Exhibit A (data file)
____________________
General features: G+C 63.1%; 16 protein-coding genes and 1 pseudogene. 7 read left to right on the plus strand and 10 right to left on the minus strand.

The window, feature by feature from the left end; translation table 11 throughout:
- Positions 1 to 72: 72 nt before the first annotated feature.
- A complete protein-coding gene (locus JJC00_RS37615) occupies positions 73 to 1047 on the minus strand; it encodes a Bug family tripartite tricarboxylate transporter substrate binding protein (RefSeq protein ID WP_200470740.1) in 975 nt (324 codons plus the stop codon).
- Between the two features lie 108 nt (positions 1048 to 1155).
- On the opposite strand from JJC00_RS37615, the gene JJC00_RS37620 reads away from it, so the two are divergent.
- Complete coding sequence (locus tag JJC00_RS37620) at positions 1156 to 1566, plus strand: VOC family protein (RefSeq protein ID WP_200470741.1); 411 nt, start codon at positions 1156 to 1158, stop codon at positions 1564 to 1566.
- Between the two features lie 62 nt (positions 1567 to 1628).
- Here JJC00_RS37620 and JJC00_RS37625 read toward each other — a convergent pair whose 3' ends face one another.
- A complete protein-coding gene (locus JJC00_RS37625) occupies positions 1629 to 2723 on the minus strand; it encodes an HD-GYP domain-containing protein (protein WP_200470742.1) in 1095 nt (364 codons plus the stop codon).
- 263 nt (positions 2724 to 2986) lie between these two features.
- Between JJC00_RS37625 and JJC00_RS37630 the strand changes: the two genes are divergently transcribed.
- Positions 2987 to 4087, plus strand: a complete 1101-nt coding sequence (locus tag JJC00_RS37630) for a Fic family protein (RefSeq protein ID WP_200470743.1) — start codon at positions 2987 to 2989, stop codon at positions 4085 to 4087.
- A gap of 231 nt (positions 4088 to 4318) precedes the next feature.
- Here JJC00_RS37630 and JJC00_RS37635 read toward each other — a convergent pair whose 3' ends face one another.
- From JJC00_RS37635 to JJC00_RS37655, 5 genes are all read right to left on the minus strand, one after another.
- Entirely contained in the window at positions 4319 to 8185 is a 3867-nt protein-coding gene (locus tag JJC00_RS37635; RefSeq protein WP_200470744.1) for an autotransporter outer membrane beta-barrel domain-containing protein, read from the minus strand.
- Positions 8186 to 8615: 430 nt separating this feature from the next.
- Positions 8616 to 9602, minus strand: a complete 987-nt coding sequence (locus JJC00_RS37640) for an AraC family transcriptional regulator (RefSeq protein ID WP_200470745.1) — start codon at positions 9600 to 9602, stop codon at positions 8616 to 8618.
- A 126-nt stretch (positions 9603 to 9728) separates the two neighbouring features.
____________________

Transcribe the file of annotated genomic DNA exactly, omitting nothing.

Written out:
General features: G+C 63.1%; 16 protein-coding genes and 1 pseudogene. 7 read left to right on the plus strand and 10 right to left on the minus strand.

The window, feature by feature from the left end; translation table 11 throughout:
- Positions 1 to 72: 72 nt before the first annotated feature.
- A complete protein-coding gene (locus JJC00_RS37615) occupies positions 73 to 1047 on the minus strand; it encodes a Bug family tripartite tricarboxylate transporter substrate binding protein (RefSeq protein ID WP_200470740.1) in 975 nt (324 codons plus the stop codon).
- Between the two features lie 108 nt (positions 1048 to 1155).
- On the opposite strand from JJC00_RS37615, the gene JJC00_RS37620 reads away from it, so the two are divergent.
- Complete coding sequence (locus tag JJC00_RS37620) at positions 1156 to 1566, plus strand: VOC family protein (RefSeq protein ID WP_200470741.1); 411 nt, start codon at positions 1156 to 1158, stop codon at positions 1564 to 1566.
- Between the two features lie 62 nt (positions 1567 to 1628).
- Here JJC00_RS37620 and JJC00_RS37625 read toward each other — a convergent pair whose 3' ends face one another.
- A complete protein-coding gene (locus JJC00_RS37625) occupies positions 1629 to 2723 on the minus strand; it encodes an HD-GYP domain-containing protein (protein WP_200470742.1) in 1095 nt (364 codons plus the stop codon).
- 263 nt (positions 2724 to 2986) lie between these two features.
- Between JJC00_RS37625 and JJC00_RS37630 the strand changes: the two genes are divergently transcribed.
- Positions 2987 to 4087, plus strand: a complete 1101-nt coding sequence (locus tag JJC00_RS37630) for a Fic family protein (RefSeq protein ID WP_200470743.1) — start codon at positions 2987 to 2989, stop codon at positions 4085 to 4087.
- A gap of 231 nt (positions 4088 to 4318) precedes the next feature.
- Here JJC00_RS37630 and JJC00_RS37635 read toward each other — a convergent pair whose 3' ends face one another.
- From JJC00_RS37635 to JJC00_RS37655, 5 genes are all read right to left on the minus strand, one after another.
- Entirely contained in the window at positions 4319 to 8185 is a 3867-nt protein-coding gene (locus tag JJC00_RS37635; RefSeq protein WP_200470744.1) for an autotransporter outer membrane beta-barrel domain-containing protein, read from the minus strand.
- Positions 8186 to 8615: 430 nt separating this feature from the next.
- Positions 8616 to 9602, minus strand: a complete 987-nt coding sequence (locus JJC00_RS37640) for an AraC family transcriptional regulator (RefSeq protein ID WP_200470745.1) — start codon at positions 9600 to 9602, stop codon at positions 8616 to 8618.
- A 126-nt stretch (positions 9603 to 9728) separates the two neighbouring features.